The Family Court of Australia recently made a Declaration to
award Parental Responsibility to a 17 year old to enable him to
make decisions regarding treatment for his Gender Dysphoria
condition. The question the Court needed to consider was whether
the 17 year old was competent to make his own decisions about a
medical procedure and treatment for his condition.
The Applicant in Issac  FamCA 1134 was born a
female, but for many years had identified himself as a male. The
Applicant would, amongst other things:
Obtain contraceptive medication to try and stop his menstrual
Receive testosterone from his adolescent physician to
masculinise his body
Wear a binding device to compress his breasts;
Appear in public dressed in male clothes; and
Wear 'boys' clothes at school.
The Applicant filed an Application, seeking Orders that he
obtain a Declaration that he is "Gillick competent"
(discussed below) to consent to treatment for his Gender Identity
Dysphoria. In order to do this the Court had to make two distinct
findings, the first being that the Applicant was competent and
capable of making his own medical decisions pertaining to treatment
for his condition, and the second being that the Court has power to
make an Order in relation to this issue.
In determining whether a person is competent, the Court must
primarily look at the Applicant's maturity and level of
understanding regarding the proposed treatment.
In these circumstances, all medical experts had given evidence
supporting that the Applicant was competent to make decisions about
the treatment that he wishes to undertake to resolve his identity
difficulties. This was supported by findings of the Court that:
The Applicant was aware of the changes that would result with
his bodily development – increased muscle bulk, change of
voice, increase body hair.
The Applicant was aware of the affect that the testosterone
treatment would have on his ovaries.
The Applicant had detailed discussions with his treating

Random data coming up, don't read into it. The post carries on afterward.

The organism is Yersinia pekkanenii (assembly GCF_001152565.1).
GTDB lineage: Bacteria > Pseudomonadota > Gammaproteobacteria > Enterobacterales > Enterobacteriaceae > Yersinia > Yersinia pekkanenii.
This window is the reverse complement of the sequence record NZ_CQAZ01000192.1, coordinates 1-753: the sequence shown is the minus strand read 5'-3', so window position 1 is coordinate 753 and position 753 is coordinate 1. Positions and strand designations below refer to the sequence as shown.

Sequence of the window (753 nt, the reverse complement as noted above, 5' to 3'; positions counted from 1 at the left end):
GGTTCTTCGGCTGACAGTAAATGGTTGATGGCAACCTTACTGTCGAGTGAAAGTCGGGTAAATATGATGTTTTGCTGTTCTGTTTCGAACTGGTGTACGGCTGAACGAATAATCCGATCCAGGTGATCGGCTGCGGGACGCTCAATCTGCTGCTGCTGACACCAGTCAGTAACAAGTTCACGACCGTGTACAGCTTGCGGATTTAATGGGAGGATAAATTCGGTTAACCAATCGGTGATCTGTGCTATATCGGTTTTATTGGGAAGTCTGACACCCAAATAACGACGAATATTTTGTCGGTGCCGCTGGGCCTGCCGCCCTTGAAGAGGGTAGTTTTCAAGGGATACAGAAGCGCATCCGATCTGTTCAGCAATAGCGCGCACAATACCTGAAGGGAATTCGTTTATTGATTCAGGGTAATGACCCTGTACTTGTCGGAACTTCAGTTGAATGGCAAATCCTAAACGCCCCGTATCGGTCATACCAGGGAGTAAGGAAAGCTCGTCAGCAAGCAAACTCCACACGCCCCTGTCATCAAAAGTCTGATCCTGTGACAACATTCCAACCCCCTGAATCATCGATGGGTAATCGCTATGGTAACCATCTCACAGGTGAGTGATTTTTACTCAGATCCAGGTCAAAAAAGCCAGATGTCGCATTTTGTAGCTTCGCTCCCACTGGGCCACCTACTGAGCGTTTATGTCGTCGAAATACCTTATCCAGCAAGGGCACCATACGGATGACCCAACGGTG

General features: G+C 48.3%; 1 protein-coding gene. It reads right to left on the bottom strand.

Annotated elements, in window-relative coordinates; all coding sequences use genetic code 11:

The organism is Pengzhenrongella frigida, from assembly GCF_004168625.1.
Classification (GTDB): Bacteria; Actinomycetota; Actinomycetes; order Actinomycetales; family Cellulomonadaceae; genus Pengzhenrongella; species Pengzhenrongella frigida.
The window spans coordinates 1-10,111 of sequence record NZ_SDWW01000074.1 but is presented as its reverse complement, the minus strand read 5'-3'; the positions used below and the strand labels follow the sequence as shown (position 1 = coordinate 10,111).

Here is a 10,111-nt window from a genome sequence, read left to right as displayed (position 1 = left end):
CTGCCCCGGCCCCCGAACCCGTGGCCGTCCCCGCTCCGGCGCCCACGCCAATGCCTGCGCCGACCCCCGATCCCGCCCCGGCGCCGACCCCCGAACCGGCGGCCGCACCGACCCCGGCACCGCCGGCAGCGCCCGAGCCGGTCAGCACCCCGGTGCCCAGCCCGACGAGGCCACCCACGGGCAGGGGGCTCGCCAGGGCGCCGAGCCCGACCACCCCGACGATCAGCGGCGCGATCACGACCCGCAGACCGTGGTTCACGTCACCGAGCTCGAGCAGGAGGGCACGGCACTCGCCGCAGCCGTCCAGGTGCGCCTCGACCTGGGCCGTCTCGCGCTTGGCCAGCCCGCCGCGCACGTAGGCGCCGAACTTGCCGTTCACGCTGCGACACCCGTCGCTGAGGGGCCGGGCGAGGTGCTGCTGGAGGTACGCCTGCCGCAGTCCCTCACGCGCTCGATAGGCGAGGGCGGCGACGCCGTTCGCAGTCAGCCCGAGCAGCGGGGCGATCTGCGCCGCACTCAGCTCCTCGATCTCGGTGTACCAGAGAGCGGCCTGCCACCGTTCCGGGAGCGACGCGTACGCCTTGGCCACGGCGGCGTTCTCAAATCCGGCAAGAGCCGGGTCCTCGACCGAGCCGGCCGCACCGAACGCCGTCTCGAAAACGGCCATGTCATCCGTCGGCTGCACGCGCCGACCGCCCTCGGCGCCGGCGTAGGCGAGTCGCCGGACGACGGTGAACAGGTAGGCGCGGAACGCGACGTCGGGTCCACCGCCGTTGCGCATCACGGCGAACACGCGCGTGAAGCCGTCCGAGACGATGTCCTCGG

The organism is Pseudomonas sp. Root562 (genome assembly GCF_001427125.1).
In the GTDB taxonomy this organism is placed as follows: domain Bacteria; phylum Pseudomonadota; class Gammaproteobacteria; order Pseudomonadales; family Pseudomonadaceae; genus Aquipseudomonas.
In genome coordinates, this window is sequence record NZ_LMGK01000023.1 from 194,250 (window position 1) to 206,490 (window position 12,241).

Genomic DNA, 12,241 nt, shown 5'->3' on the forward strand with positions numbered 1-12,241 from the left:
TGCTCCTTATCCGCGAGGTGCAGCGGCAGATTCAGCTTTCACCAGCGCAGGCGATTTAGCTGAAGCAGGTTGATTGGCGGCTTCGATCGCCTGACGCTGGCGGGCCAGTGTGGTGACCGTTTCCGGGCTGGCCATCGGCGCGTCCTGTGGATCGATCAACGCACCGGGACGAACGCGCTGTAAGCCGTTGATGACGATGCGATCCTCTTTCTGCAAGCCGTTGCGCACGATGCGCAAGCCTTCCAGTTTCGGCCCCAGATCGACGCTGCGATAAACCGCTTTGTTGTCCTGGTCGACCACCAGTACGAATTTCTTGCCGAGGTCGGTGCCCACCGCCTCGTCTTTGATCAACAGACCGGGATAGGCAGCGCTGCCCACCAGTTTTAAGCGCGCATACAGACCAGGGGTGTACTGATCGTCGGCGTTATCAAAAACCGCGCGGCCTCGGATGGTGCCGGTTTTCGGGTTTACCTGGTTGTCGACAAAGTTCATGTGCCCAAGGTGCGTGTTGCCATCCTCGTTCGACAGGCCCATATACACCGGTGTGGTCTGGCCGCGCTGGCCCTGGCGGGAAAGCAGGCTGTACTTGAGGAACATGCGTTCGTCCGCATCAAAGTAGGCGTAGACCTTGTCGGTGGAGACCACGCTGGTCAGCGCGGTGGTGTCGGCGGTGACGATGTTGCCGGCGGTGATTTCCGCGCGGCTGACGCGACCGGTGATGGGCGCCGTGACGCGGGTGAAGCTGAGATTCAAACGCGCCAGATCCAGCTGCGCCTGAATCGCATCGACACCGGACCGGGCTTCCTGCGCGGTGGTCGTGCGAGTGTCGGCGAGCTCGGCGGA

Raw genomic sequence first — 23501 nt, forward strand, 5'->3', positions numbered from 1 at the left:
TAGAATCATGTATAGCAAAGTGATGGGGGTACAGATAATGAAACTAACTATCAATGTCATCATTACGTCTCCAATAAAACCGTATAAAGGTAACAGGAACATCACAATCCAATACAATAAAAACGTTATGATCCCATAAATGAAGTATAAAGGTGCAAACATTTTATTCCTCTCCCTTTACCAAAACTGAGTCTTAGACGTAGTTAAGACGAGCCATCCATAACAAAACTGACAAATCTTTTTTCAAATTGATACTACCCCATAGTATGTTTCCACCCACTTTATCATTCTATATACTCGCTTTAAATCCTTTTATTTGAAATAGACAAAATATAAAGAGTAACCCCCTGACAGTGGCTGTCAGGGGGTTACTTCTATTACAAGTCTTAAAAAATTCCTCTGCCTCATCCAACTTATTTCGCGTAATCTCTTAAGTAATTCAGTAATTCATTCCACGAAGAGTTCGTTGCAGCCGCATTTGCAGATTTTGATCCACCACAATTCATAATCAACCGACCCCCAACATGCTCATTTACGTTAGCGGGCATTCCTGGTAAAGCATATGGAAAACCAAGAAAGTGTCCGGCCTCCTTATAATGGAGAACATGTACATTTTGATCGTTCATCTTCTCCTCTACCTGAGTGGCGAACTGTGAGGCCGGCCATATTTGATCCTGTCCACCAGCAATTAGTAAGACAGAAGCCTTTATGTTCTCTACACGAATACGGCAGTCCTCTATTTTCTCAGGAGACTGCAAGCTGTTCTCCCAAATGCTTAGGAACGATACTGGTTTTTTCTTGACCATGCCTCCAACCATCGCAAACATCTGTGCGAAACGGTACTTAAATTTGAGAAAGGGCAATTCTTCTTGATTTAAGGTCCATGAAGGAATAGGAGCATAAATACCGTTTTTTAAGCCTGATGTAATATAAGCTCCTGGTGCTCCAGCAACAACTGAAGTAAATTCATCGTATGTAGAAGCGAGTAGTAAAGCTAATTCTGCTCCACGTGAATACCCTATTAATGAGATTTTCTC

physician about the impact of the proposed hormone treatment and
effect on his fertility.
The Applicant was aware of his different medical options, the
long term consequences, possible side effects and the risks
involved in the procedure.
The Court has the power to make Orders giving Parental
Responsibility to any person, including the child themselves.
Therefore, provided the Court was satisfied that the Applicant was
competent to make decisions about any treatment in relation to
gender dysphoria (which they ultimately found he was) then it could
give Parental Responsibility to the Applicant.
The content of this article is intended to provide a general
guide to the subject matter. Specialist advice should be sought
about your specific circumstances.
To print this article, all you need is to be registered on Mondaq.com.
Click to Login as an existing user or Register so you can print this article.
If you are doing a Will, or you are the executor of a deceased estate, consider what taxes and duties could be payable.
Some comments from our readers… “The articles are extremely timely and highly applicable” “I often find critical information not available elsewhere” “As in-house counsel, Mondaq’s service is of great value”
Register for Access and our Free Biweekly Alert for
This service is completely free. Access 250,000 archived articles from 100+ countries and get a personalised email twice a week covering developments (and yes, our lawyers like to think you’ve read our Disclaimer).